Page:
Tom's Blog

Friday, March 28, 2014

Brush-free oak savanna due to cutting and annual burns

Just now, before our savanna burns begin, is a good time to observe the results of long-term restoration work. The photo shows how clear and clean our White Oak Savanna (Unit 12B) looks. We started brush removal here in January 1999, and burns began the same spring.

White Oak Savanna looking southeast
When restoration began, the brush was so dense (mostly prickly ash and honeysuckle) that you could not see one tree from  another. Cutting and burning cleared it out, but it was essential to return every two or three years and remove root suckers and new growth from seedlings. Sumac was also a problem, and eradication of this pest required persistent herbicide treatment of all clones..

Now it is almost impossible, even with a careful survey, to find any trace of invasive brush.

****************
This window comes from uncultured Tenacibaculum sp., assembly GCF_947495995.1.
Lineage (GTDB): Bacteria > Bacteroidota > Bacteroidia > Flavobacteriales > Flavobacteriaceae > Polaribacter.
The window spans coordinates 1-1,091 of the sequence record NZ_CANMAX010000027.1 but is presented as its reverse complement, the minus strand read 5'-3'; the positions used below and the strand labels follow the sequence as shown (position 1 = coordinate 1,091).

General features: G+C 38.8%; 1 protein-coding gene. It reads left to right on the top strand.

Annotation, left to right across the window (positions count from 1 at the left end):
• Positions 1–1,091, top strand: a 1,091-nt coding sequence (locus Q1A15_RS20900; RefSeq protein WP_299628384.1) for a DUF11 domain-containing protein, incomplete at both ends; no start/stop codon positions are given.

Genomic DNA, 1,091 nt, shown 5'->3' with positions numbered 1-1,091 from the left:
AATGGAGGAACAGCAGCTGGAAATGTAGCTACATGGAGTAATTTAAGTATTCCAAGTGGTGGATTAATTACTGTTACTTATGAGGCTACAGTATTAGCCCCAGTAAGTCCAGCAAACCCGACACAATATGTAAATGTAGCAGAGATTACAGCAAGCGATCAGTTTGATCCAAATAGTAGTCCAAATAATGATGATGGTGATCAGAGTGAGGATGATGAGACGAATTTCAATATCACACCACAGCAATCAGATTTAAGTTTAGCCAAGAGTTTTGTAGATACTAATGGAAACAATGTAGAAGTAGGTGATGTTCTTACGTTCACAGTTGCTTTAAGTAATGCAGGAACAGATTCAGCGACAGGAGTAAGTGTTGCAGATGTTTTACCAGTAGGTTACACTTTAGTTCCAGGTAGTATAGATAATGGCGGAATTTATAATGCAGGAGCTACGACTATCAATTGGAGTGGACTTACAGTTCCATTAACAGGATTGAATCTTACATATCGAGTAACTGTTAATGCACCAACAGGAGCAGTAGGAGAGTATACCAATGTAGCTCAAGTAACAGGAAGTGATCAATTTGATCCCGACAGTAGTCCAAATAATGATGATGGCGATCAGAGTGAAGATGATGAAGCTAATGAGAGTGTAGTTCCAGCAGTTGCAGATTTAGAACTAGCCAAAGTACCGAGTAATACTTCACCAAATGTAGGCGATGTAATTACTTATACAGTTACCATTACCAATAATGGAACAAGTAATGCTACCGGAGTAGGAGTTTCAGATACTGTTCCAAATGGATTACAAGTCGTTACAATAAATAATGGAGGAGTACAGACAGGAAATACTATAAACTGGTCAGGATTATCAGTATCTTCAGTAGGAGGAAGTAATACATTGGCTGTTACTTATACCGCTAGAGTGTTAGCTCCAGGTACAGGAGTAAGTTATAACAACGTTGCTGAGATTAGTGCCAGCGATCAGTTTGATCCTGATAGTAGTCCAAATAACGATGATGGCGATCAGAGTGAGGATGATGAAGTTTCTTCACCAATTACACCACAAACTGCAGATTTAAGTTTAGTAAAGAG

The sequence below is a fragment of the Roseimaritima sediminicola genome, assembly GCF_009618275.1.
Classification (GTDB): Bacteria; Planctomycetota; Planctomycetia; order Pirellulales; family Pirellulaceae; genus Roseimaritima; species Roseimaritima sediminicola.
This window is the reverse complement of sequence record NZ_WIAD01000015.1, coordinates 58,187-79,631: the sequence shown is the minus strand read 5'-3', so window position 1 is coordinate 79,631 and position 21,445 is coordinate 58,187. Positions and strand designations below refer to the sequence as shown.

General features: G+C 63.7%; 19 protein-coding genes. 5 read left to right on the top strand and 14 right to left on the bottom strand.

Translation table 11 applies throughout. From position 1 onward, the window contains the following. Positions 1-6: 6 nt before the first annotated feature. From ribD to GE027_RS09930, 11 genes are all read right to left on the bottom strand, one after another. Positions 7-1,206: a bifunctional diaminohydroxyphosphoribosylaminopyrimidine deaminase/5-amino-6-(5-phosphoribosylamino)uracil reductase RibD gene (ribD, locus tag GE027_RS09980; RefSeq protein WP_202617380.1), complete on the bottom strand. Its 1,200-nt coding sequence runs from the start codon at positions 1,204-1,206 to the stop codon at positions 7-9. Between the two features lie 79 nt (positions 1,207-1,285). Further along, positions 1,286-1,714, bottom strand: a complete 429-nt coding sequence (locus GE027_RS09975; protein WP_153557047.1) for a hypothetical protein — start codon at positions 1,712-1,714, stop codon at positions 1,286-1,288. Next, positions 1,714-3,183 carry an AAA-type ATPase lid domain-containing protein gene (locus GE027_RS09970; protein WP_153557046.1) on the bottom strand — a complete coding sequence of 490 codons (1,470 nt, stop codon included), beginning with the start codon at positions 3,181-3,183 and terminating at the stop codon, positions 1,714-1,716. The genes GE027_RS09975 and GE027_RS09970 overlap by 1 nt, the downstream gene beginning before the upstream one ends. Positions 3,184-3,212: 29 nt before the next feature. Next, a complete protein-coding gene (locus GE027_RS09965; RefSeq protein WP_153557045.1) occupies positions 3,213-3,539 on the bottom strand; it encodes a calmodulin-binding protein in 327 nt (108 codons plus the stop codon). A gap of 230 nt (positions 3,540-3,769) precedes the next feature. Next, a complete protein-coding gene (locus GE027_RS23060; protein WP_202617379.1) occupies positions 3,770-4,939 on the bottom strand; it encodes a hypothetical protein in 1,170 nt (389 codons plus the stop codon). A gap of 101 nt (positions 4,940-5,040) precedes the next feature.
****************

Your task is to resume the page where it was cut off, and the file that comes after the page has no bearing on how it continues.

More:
It was in this area that our first purple milkweed, a State endangered species, arose. Later other populations arose nearby, and in other parts of the Conservancy.

Oak savanna experts recommend annual burns for at least 10 years after restoration is started. Fortunately, the area shown in this photo burns well, so that there has been no difficulty in following this procedure. Note the nice carpet of oak leaves, which are the principal fuel for a savanna burn.

Walking through this area now is a joy!


1 Comments:

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March 30, 2014 at 11:01 PM  

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